Alhajj Jean-Philippe Le Poisson, SC, is back in Malawi. He has since met up with our leader of delegation, Professor Dr Joyce Befu, MGA, Nganga Maigaigwa, PSC (RTD) our head of security, the Ichichi of our team. In conformity with Malawi’s anti-Covid-19 guidelines, we are now working virtually together, preferring reasonably cheap and easy-to-use platforms such as Facebook and WhatsApp.
Early this Covid-19 year, Jean-Philippe had left Malawi for France via Saudi Arabia but could not get back in good time to witness Malawi’s most scandalous, shameful, shambolic, and Tippex May 2019 tripartite election as lockdowns internationally made air travel impossible.
He was also unavailable to directly witness the campaign for fresh presidential elections when some of our leaders dismissed Covid-19 as a hoax. He was absent, too, to witness the Tonse Alliance triumphantly enter Kamuzu Palace and pull down banners advertising the former President, Peter Arthur Mutharika, who like his brother, the great Ngwazi Prof Bingu wa Mutharika, ruled Malawi for six years only.
But, Jean-Philippe is here to witness the new administration deliver on its promises and vision for the country’s mostly poor citizens, renew depilapidated infrastructure, and reform the institutions of government.
In this post-journalism era, when everybody passes for a content producer, reporter, and audience, it is very difficult to believe anything being posted on social media in the name of pastors, imams, jailors, prisoners, physicians, and politicians.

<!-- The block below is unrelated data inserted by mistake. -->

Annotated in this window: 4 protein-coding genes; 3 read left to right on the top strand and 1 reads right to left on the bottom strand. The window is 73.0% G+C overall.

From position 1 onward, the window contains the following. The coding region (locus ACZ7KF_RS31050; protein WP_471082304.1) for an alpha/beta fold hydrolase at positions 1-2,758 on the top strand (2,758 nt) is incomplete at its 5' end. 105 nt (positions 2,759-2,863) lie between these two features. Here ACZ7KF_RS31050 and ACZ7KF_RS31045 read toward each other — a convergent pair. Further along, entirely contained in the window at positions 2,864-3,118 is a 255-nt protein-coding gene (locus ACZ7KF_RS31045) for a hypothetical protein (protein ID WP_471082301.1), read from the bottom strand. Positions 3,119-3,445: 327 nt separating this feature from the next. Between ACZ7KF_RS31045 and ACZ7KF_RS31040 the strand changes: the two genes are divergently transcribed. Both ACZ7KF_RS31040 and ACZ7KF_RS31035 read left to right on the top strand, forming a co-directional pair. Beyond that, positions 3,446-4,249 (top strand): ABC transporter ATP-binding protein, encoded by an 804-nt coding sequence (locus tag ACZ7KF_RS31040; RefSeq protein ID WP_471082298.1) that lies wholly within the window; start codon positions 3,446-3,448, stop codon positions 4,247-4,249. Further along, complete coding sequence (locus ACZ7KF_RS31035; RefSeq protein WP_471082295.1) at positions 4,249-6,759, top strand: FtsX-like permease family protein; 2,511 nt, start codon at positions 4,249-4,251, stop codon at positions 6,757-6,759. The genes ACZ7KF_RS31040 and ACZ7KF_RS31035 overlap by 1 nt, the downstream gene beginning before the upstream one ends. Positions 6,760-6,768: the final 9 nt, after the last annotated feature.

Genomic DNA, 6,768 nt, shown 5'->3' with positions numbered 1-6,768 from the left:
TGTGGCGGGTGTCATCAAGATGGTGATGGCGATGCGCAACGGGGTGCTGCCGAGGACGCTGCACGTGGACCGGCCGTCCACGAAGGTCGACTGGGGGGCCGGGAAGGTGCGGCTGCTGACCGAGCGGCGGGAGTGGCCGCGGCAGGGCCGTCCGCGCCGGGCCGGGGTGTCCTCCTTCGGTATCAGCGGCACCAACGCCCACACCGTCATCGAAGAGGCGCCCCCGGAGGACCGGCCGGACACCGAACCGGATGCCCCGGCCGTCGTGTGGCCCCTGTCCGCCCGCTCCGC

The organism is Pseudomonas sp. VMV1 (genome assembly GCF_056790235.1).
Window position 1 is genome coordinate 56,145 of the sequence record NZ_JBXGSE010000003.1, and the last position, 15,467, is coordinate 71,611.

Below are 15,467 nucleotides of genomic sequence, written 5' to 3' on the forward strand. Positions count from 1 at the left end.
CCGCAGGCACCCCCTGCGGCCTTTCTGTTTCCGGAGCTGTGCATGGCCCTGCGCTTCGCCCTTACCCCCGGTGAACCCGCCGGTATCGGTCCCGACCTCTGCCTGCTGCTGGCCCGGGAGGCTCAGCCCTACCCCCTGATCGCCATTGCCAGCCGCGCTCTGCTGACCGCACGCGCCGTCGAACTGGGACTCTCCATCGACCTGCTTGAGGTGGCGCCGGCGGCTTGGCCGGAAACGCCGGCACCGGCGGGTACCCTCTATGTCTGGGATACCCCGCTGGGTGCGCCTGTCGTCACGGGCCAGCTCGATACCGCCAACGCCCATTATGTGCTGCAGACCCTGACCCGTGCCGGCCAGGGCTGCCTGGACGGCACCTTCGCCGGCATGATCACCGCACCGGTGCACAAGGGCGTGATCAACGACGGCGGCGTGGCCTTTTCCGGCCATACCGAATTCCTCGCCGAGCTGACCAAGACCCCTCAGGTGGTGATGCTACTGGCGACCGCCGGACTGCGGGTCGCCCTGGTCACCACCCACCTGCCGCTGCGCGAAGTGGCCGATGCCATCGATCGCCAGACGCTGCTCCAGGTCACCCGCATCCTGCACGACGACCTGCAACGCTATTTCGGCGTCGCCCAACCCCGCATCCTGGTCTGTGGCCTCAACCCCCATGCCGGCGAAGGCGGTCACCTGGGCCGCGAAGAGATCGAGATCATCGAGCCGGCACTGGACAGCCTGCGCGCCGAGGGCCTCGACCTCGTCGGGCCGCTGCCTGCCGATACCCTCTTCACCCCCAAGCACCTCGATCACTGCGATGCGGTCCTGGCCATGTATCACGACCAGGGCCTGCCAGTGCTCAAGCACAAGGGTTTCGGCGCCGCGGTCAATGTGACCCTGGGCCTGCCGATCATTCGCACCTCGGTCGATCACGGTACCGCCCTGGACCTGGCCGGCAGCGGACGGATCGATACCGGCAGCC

In this post-journalism era, fact and fiction cannot be easily discerned. Information, misinformation, and disinformation are often inadvertently or deliberately blurred.
However, we trust that what circulated recently on social media and was attributed to Malawi’s Vice President, Saulos Klaus Chilima is not fake.
In the post, enjoying likes and kkkkks on social media, the Vice-President is reported to have directed or advised the Malawi Broadcasting Corporation (MBC) to change and reform so that it attracts advertisers who should turn around the state corporation’s financial misfortunes.
We agree with the Vice-President that as much as possible state companies must make their own money and forget about state bailouts. And MBC does make money. And does not need bailouts. This we say because MBC has the lion’s share of advertising in Malawi if the number of advertisements it flights is anything to go by.
Even a cursory content analysis reveals that nearly 60 percent of MBC’s programming is paid-for plug and play. Orgnisations and government departments produce programmes and pay to have them broadcast.
Further, MBC enjoys income from the State, appropriated through Parliament.
Why is it in tax and pension arrears? Where does it find money to even donate to charity organisations and buy new vehicles for its directors? Has it collected all money from advertisements flighted by the UDF, PP, and DPP since 1994?
Studies indicate that MBC has been so commercially oriented and politically polarized that it has ignored its legal mandate of providing public service broadcasting to the people of Malawi.
Section 109 (1&2) of the (Malawi) Communications Act of 2016 characterises public service broadcasting as comprising, among others, a) the provision of programmes that educate, entertain and inform; b) the encouragement of free and informed opinion on all matters of public interest; c) the reflection of the wide diversity of Malawi’s cultural life; d) the respect for human rights, the rule of law, and the Malawi Constitution; e) the functioning without any political bias and working independently of any person or entity; f) the support for the democratic process; g) provision of balanced coverage of any elections; and (h) the operating with regard to the public interest.
MBC does none of the above.